In yoga, a sankalpa is a strong intention, Usually in service of someone else. That doesn’t mean that you can’t set a sankalpa for yourself, because more often than not, what benefits you will have a positive effect on others. You might set an intention to quit smoking or start exercising three times a week for the benefit of someone you love and who loves you; your being healthier will make them happier. You can set a sankalpa to manage your work hours differently so you can spend more time with your children, for them as well as for you. Now you’ve probably figured out the true power behind the sankalpa, what makes it so effective and gives it fuel to last: love. We may give up easily on promises made to our self, but we are far more likely to keep a promise that will help someone or something we care about deeply.
When teaching yoga asanas, the physical postures, an instructor will make adjustments with the gentlest touch possible. Here, as well, an attitude of gentleness will bring about the most positive, least painful changes. For example, hardcore workout regimens are often quickly abandoned because they’re just too brutal. But you’re more likely to stick with a form of fitness you enjoy, even if it takes longer to show results, because you look forward to it.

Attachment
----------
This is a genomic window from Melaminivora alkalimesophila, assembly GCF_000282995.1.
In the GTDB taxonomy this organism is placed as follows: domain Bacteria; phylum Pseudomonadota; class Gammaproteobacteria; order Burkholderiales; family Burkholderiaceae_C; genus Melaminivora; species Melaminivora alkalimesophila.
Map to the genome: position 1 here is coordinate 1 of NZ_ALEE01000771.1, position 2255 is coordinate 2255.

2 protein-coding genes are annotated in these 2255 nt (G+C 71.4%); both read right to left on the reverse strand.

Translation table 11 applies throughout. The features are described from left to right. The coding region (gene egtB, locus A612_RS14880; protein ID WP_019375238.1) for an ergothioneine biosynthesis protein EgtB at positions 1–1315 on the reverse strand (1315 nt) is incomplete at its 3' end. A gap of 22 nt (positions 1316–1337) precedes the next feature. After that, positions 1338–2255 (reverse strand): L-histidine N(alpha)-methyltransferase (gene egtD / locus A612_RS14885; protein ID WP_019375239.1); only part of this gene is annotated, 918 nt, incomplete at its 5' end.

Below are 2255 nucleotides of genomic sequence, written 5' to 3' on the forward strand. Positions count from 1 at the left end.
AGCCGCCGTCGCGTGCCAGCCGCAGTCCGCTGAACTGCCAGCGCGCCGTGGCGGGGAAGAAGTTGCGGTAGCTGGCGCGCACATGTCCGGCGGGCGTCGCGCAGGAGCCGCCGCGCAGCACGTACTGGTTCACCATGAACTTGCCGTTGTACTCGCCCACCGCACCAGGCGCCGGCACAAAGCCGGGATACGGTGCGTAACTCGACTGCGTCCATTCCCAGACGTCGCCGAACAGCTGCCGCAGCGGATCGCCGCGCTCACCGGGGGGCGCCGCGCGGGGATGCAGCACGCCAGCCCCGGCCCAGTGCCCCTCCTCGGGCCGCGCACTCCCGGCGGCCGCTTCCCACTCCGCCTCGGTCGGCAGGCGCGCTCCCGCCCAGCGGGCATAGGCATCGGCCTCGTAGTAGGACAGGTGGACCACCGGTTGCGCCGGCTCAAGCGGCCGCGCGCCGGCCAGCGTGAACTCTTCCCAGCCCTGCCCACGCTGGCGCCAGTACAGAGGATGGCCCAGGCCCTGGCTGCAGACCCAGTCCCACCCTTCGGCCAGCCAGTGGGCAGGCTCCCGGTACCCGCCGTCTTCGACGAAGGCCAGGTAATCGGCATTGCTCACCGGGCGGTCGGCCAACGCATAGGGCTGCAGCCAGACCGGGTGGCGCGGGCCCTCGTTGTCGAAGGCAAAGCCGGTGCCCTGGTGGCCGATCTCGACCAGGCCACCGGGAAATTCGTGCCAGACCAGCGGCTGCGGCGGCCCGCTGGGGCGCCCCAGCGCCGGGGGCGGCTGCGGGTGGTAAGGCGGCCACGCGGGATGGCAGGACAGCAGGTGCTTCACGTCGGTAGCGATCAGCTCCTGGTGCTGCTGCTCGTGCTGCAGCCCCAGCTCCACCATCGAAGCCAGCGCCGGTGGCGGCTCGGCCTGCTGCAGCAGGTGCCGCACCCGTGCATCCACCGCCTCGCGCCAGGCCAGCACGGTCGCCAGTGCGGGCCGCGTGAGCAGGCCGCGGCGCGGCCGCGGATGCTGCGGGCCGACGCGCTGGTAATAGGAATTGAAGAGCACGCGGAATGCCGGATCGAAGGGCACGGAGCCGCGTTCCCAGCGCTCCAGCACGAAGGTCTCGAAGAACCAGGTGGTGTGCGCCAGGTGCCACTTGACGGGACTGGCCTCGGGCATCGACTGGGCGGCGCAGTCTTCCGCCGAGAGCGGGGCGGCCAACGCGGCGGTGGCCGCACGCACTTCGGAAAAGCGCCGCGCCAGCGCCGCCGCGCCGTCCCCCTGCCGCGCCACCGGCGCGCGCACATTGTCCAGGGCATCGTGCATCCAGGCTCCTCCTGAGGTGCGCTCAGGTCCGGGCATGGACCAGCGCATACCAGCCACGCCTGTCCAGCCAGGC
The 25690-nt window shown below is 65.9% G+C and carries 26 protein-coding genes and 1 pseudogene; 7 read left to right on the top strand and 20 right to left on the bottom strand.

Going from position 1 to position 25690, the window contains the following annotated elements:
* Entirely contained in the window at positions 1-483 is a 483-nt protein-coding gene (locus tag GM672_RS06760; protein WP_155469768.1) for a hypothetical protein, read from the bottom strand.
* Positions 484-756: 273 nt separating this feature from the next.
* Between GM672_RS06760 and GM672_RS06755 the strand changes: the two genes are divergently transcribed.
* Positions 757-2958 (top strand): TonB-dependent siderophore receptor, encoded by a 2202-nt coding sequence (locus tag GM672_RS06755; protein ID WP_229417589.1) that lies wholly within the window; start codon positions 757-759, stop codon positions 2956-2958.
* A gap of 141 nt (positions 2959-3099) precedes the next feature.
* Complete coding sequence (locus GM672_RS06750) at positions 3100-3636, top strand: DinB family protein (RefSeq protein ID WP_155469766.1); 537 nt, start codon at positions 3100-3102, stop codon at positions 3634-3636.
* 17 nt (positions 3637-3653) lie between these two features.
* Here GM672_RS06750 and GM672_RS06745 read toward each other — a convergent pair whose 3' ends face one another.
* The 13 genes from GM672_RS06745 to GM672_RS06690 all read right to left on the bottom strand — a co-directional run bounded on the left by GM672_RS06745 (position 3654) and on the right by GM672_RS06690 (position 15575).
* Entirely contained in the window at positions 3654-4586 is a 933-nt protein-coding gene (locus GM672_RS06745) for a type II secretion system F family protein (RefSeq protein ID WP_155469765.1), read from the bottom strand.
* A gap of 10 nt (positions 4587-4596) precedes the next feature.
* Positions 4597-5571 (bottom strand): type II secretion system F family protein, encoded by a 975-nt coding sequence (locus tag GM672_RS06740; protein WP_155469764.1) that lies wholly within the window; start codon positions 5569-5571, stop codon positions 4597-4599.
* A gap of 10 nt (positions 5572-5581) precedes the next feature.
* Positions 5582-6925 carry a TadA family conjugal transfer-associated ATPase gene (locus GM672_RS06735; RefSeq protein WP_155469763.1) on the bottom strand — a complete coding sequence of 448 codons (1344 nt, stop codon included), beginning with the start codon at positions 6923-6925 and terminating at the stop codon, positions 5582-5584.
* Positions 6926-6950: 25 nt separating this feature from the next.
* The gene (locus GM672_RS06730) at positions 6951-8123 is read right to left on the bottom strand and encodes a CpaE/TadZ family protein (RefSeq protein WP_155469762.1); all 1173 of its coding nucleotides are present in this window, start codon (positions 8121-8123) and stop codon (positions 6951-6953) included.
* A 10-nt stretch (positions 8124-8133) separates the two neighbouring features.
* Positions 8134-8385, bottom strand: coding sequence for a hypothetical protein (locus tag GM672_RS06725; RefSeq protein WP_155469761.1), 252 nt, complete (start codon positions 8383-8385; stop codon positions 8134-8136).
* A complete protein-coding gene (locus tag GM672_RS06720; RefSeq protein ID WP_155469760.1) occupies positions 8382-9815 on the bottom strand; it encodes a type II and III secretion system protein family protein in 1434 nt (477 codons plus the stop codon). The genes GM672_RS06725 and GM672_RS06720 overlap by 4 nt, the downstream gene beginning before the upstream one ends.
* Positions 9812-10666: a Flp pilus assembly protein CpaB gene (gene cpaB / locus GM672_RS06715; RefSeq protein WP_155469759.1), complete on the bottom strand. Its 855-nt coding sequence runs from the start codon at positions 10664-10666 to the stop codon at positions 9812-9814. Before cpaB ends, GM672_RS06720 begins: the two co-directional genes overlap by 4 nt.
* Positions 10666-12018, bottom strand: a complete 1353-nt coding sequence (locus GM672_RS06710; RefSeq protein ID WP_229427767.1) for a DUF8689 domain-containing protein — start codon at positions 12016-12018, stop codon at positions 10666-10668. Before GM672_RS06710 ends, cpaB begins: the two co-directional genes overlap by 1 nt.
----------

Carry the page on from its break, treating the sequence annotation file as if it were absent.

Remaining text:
With this gentle attitude in mind, close your eyes and let your awareness rest on your breathing for a few moments. Allow yourself to consider parts of your life where you’d like to cultivate positive change, and then the good these changes might bring to others. If you’d like to start a fitness program, think of the joy your family would feel about your being healthier and living longer. If you’d like to get a new job, think of the benefit your skills could bring to a company that needs them. When your intentions are for the good of others, you can easily see how what is helpful to you would be helpful to them. It’s a win-win.
Now imagine those benefits rippling outward. Your actions have a ripple effect – sometimes seen, sometimes not, yet all important.
Now compose your sankalpa, using positive, encouraging language, and set it by writing it down. If you wish, you can turn this practice into a Puja, or spiritual ceremony, by lighting a candle, placing flowers on the table where you write, and adding a photo of a person for whom you’re creating this sankalpa.
Your written sankalpa can be as short as a single sentence or as long as a paragraph. You don’t need to go into great detail. The divine light within your heart knows the truth of your intention.
Author Suzan Colonyoga mind